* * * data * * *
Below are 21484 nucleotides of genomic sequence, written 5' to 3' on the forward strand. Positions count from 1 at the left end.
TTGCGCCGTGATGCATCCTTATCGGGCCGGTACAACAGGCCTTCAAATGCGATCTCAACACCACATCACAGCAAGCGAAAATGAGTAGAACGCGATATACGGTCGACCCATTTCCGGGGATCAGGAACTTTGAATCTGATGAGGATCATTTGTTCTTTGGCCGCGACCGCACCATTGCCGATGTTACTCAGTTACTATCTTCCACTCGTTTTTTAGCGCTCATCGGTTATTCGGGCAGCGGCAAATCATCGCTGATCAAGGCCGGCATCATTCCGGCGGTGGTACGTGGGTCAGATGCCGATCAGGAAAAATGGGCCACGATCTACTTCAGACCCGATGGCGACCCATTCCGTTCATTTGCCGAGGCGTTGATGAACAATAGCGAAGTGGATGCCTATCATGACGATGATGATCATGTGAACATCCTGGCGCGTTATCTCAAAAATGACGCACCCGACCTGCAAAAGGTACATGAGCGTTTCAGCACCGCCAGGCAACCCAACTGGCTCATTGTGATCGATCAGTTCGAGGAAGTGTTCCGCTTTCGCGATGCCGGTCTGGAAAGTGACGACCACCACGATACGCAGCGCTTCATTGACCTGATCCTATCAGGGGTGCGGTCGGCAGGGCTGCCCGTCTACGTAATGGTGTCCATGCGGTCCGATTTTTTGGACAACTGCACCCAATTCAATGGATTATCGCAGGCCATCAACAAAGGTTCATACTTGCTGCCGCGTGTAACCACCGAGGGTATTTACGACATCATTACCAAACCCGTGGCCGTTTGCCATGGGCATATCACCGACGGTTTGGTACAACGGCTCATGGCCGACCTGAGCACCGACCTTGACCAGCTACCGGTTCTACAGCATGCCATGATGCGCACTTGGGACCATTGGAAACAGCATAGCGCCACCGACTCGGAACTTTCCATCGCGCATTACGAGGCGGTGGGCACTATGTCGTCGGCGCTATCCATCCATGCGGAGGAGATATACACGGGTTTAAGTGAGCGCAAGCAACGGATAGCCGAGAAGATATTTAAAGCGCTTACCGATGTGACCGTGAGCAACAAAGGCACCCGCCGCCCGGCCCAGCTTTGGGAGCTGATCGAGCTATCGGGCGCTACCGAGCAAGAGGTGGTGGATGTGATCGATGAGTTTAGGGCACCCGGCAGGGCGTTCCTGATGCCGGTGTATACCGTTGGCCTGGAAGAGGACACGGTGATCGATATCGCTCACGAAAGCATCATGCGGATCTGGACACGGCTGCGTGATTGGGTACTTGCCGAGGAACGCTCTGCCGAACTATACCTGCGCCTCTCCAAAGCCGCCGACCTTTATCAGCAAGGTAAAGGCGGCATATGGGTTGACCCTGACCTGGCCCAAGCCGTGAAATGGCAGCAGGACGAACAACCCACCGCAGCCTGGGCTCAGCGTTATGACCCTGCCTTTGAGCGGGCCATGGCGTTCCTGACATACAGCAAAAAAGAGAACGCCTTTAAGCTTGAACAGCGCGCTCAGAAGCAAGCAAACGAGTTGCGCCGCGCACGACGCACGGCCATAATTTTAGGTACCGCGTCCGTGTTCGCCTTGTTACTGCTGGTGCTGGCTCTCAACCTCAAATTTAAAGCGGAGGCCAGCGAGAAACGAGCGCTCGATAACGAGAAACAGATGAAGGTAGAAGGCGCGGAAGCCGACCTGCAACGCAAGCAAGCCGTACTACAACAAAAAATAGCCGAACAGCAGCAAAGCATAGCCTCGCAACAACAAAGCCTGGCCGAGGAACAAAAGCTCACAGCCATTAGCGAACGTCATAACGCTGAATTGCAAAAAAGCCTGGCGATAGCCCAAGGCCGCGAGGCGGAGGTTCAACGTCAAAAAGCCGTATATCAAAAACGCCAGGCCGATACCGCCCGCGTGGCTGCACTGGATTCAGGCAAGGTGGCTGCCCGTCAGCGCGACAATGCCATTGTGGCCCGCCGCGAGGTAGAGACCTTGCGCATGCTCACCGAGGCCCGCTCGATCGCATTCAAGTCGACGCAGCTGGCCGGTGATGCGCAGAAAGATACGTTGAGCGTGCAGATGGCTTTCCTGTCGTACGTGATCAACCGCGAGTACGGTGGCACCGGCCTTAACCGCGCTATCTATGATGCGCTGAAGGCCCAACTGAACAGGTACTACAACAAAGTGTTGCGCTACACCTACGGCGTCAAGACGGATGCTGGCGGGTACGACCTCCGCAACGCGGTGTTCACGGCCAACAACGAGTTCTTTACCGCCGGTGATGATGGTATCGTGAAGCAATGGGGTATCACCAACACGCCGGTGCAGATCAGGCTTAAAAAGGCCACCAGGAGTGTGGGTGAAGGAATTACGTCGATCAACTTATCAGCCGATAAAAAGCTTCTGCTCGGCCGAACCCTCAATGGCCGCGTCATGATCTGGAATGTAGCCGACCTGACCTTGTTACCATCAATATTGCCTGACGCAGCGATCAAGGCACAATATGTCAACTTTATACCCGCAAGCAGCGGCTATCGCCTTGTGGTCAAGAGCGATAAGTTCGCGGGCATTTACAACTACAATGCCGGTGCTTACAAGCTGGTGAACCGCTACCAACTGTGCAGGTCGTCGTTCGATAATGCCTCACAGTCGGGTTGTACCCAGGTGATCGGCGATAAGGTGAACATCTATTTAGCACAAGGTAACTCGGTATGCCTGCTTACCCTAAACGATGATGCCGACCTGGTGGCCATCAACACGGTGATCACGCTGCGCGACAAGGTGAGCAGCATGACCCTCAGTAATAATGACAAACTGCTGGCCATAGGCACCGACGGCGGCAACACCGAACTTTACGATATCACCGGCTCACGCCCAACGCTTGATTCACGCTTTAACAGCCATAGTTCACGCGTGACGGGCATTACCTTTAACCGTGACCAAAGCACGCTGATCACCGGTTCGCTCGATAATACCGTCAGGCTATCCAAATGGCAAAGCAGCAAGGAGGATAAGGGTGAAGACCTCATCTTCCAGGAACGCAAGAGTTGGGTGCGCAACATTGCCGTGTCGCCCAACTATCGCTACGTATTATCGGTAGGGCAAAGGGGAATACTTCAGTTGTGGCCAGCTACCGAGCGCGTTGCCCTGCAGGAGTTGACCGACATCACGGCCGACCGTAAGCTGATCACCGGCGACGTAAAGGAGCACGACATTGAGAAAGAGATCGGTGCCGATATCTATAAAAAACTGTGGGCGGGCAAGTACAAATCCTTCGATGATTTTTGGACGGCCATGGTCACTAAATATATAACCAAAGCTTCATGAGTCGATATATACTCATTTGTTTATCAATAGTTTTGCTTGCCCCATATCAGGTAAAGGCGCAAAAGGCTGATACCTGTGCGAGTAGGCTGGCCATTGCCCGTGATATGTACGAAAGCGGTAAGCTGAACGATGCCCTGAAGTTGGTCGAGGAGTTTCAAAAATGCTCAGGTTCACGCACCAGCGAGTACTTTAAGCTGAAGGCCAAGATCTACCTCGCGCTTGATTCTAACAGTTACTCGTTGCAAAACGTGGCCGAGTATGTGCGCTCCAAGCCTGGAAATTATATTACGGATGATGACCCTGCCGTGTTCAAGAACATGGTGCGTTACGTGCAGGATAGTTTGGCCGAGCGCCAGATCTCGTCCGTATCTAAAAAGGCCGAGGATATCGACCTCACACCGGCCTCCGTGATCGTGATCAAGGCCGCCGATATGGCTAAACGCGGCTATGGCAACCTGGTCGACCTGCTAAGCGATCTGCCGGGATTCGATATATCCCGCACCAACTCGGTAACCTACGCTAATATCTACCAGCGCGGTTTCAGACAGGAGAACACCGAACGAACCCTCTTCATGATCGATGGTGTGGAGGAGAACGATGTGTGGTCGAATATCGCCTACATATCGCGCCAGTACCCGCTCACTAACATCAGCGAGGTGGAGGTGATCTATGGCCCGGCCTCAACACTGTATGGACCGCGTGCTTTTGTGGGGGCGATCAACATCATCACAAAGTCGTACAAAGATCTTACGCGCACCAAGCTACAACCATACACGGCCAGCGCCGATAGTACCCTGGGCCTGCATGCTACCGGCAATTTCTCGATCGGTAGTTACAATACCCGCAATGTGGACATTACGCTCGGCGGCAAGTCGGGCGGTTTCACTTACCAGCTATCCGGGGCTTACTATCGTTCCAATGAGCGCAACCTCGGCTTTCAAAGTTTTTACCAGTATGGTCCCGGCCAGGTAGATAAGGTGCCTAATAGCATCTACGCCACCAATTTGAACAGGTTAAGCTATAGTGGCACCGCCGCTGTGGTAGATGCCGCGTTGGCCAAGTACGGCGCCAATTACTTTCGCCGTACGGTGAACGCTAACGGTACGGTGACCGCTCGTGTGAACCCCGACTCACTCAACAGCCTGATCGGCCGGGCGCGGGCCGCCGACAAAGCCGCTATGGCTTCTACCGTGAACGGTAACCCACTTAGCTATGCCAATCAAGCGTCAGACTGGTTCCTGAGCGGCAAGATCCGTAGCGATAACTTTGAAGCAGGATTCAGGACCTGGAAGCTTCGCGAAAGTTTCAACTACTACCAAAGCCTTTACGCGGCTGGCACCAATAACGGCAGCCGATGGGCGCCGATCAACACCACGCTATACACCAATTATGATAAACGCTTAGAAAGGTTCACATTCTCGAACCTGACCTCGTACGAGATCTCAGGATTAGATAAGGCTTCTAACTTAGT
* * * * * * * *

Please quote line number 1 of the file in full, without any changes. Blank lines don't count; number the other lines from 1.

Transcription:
Below are 21484 nucleotides of genomic sequence, written 5' to 3' on the forward strand. Positions count from 1 at the left end.